HomeNewsBriefCorruption Scandals Threaten to Undermine Guatemala President
BRIEF

Corruption Scandals Threaten to Undermine Guatemala President

ELITES AND CRIME / 15 SEP 2016 BY MICHAEL LOHMULLER EN

Guatemala President Jimmy Morales finds himself mired in several corruption scandals involving family members and his vice president, a severe blow to the credibility of a political newcomer whose campaign slogan was "Not Corrupt, Not a Thief."

According to ContraPoder, the son of Vice President Jafeth Cabrera accepted $500,000 in campaign donations from Guatemalan drug trafficker and former military officer Marlon Francesco Monroy Meoño, alias "El Fantasma" (The Ghost).

Monroy, who was captured in May by authorities in the city of Antigua, reportedly told US drug officials of the half-million dollar payment, which was given in exchange for the right to name four military officials to government posts. The appointments, however, were never made, and a judge recently approved Monroy's extradition to the United States to face drug charges.

There is suspicion surrounding the spending habits of the Cabrera family prior to the election, reported ContraPoder. For instance, the family moved into a house in Guatemala City that appeared to be beyond their economic means at the time.

SEE ALSO: Guatemala News and Profiles 

In addition to his vice president, President Morales' son and brother have been implicated in a corruption scandal within Guatemala's state procurement agency (Registro General de la Propiedad – RGP).

Investigations into the RGP by the Attorney General's Office and the United Nations-backed International Commission against Impunity in Guatemala (Comisión Internacional contra la Impunidad en Guatemala – CICIG) led to the arrest of 22 people on September 1 for embezzlement and false contracting. This included former RGP director Anabella de León.

During preliminary hearings following the arrests, the name of Morales' son, José Manuel Morales Marroquín, arose in connection to a 2012 banquet the RGP contracted to the restaurant Fulanos & Menganos. That event allegedly never occurred, despite a payment of 90,000 quetzales (roughly $11,400 at 2012 exchange rates) that was made to the restaurant.

Prosecutors suspect José Manuel, with the aid of his uncle Samuel Morales, managed the receipts and invoices for the restaurant and was responsible for the fraudulent billing.

José Manuel voluntarily testified before Guatemalan officials on September 7, with Samuel Morales following suit on September 12. On September 13, President Morales publicly acknowledged the involvement of his family members in the scandal.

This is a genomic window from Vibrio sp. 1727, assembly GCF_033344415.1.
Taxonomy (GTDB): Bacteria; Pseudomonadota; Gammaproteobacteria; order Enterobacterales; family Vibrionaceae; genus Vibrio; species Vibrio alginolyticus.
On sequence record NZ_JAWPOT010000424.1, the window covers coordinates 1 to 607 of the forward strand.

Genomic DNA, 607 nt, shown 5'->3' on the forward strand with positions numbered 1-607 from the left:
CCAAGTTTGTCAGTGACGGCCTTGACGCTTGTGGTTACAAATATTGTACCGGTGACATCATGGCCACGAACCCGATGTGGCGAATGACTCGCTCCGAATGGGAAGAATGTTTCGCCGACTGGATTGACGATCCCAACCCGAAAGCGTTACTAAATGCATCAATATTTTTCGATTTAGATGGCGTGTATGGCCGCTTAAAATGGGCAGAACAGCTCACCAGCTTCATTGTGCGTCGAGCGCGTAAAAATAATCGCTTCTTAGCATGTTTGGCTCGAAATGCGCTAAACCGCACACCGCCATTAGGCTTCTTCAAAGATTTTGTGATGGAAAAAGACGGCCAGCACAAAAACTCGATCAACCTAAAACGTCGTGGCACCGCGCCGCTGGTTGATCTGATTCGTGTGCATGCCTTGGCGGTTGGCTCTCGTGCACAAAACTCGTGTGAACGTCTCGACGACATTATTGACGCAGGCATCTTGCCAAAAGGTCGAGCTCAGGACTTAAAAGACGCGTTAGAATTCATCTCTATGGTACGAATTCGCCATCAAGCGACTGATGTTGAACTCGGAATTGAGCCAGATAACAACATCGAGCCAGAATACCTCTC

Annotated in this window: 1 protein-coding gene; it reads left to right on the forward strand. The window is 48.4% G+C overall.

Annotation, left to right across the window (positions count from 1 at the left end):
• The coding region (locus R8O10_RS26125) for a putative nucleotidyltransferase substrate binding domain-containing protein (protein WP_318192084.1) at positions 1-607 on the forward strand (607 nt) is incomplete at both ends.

"My wife and I fully support our son and believe in the honor of my brother," Morales said during a two-minute video address. (See below) "At the same time, we respect the institutions responsible for imparting justice in our country, and under no circumstances will we interfere in the case," he added. 

According to Nómada, the Fulanos & Menganos restaurant is where Morales launched his presidential campaign in April 2015, and is where he often gave press interviews. The owner of the restaurant, Gilmar Othmar Sánchez Herrera, is also a congressional representative with Morales' National Convergence Front (Frente de Convergencia Nacional – FCN). The two are said to be friends, and Soy502 reported that Jimmy Morales is the godfather of Gilmar Othmar's daughter.

Guatemala's Attorney General and CICIG announced that investigations are ongoing in order to "determine and verify the level of criminal responsibility" of all individuals linked to the case.

InSight Crime Analysis

The accusations implicating President Morales' vice president, son, and brother in illicit activity remain unproven and in a preliminary stage. Nonetheless, they will weigh heavily on an administration attempting to differentiate itself from the previous corruption-plagued regime of ex-President Otto Pérez Molina.

SEE ALSO: InDepth: Elites and Organized Crime

Following a series of historic corruption scandals uncovered by Guatemalan prosecutors and the CICIG, which led to the downfall of Pérez Molina, the Guatemalan public is acutely aware of and sensitive to government malfeasance. Morales, a former comedian that had never held political office, tapped into those concerns during his electoral campaign, presenting himself as an untainted political outsider who would crack down on government corruption.

As such, the scandal involving Morales' son and brother in particular may throw his administration into a political crisis. Analysts consulted by elPeriódico said the dangers for Morales will only grow if the case advances to a criminal trial, potentially precipitating a new round of public outrage and widespread distrust of elites widely considered to be self-serving and corrupt. 

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